In Japan, Abe Suspect’s grudge against the Unification Church is familiar

In the years that followed, the church’s power and influence in Japan – as well as complaints against it – waned. But “even now, there are many people like Mr. Yamagami’s family,” said Yoshifu Arita, a member of parliament who has spoken out frequently on the issue. “Japanese society just doesn’t see them.”

Mr. Yamagami, however, never lost sight of the Unification Church. His mother’s actions had “thrown my brother, sister and me to hell,” he wrote on Twitter. Account. The account’s name was included in the letter he sent ahead of Mr Abe’s shooting.

Amid anti-Korean screeds, misogynistic musings on incel culture and commentary on Japanese politics, the account – which has been suspended – describes a painful childhood and seething fury at her mother’s allegiance to the Unification Church. He blamed the relationship for his own failures in life.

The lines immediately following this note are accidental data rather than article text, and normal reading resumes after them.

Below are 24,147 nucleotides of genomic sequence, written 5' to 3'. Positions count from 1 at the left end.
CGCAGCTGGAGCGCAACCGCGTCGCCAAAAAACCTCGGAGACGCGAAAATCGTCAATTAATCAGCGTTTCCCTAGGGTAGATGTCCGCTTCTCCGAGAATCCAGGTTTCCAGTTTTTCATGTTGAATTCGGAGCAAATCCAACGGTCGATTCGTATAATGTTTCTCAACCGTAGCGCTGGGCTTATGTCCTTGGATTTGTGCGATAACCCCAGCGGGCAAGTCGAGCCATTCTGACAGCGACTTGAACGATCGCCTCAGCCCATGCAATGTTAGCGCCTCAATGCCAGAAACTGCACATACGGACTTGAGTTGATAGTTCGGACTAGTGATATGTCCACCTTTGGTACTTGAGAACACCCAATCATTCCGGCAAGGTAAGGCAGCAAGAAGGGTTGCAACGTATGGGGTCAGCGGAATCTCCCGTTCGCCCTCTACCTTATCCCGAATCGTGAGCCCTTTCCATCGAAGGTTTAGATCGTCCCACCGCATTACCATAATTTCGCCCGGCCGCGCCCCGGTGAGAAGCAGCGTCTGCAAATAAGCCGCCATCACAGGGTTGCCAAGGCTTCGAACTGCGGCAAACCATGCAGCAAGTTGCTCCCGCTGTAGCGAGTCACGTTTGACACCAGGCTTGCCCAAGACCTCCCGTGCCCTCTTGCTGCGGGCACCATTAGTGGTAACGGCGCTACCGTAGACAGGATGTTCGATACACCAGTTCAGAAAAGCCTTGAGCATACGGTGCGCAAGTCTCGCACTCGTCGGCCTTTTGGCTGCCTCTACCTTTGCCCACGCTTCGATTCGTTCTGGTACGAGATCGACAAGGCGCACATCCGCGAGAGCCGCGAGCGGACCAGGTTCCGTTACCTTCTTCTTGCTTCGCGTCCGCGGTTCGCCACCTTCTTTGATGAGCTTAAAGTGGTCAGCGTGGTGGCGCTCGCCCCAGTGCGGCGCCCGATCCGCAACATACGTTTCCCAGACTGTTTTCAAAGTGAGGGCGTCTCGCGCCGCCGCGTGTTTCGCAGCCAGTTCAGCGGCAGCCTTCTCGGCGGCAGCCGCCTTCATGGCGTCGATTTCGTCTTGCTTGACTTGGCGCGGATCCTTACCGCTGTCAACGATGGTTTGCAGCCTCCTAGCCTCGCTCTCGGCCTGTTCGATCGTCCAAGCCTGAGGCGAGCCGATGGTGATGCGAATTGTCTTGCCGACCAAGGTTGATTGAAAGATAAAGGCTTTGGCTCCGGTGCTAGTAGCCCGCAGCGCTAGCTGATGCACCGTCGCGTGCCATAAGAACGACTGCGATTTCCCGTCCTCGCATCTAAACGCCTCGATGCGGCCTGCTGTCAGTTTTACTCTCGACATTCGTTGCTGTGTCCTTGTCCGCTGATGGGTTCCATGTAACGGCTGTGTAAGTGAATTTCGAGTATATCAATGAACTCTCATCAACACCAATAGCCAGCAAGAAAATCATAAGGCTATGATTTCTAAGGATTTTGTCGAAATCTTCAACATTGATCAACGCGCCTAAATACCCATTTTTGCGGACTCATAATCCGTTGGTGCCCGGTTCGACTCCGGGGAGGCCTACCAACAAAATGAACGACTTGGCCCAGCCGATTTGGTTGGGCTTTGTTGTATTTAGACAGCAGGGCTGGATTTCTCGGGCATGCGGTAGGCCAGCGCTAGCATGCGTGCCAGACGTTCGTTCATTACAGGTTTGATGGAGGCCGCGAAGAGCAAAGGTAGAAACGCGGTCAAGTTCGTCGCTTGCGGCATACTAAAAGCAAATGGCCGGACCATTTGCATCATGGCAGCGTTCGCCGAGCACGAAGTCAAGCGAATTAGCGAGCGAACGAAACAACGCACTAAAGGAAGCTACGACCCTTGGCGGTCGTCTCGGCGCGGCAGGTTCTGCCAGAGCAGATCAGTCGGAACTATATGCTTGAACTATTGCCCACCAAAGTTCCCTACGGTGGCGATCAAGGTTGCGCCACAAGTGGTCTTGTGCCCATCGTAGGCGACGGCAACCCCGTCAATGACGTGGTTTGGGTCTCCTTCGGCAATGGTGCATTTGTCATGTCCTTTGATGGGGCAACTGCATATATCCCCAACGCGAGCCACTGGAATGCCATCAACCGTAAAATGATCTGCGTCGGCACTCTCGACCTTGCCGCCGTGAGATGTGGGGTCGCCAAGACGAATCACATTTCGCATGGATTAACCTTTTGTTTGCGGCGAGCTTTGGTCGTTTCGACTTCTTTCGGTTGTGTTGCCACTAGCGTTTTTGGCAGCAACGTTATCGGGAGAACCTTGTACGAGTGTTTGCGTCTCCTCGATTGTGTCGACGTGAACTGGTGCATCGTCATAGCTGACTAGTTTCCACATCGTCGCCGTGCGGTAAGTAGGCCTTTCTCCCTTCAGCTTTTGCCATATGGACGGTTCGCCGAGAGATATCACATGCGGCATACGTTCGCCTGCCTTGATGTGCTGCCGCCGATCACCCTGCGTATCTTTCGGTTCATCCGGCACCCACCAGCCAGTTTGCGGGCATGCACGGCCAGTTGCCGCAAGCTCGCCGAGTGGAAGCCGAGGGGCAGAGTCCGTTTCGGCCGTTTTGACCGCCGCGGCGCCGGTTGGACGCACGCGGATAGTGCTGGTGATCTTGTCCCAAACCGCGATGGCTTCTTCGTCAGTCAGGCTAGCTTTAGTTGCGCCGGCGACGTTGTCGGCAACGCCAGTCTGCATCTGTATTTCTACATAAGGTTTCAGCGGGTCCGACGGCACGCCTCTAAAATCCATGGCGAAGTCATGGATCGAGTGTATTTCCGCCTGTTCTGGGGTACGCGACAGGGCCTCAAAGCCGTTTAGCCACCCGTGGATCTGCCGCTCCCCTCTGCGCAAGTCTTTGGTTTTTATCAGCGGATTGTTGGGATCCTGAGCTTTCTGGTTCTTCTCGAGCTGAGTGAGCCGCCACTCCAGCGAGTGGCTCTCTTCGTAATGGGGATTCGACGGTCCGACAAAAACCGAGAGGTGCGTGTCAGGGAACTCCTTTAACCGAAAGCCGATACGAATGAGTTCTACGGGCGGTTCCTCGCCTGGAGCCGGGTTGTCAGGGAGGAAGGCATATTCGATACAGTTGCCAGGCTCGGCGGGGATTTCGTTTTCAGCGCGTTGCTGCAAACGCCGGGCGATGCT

Mr. Yamagami was born into a wealthy family, but when he was 4 years old, his father committed suicide. A decade later, his grandfather died suddenly, leaving no one to stop “my mother who funneled money to the Unification Church,” Yamagami wrote on Twitter.

It “wrapped our whole family in it and self-destructed,” he wrote.

In the letter he sent before the shooting, Mr Yamagami said he had spent years dreaming of revenge, but had become convinced that attacking the church would accomplish nothing.

Mr. Abe is “not my enemy,” Mr. Yamagami wrote, “he is nothing more than one of the most powerful supporters of the Unification Church”.

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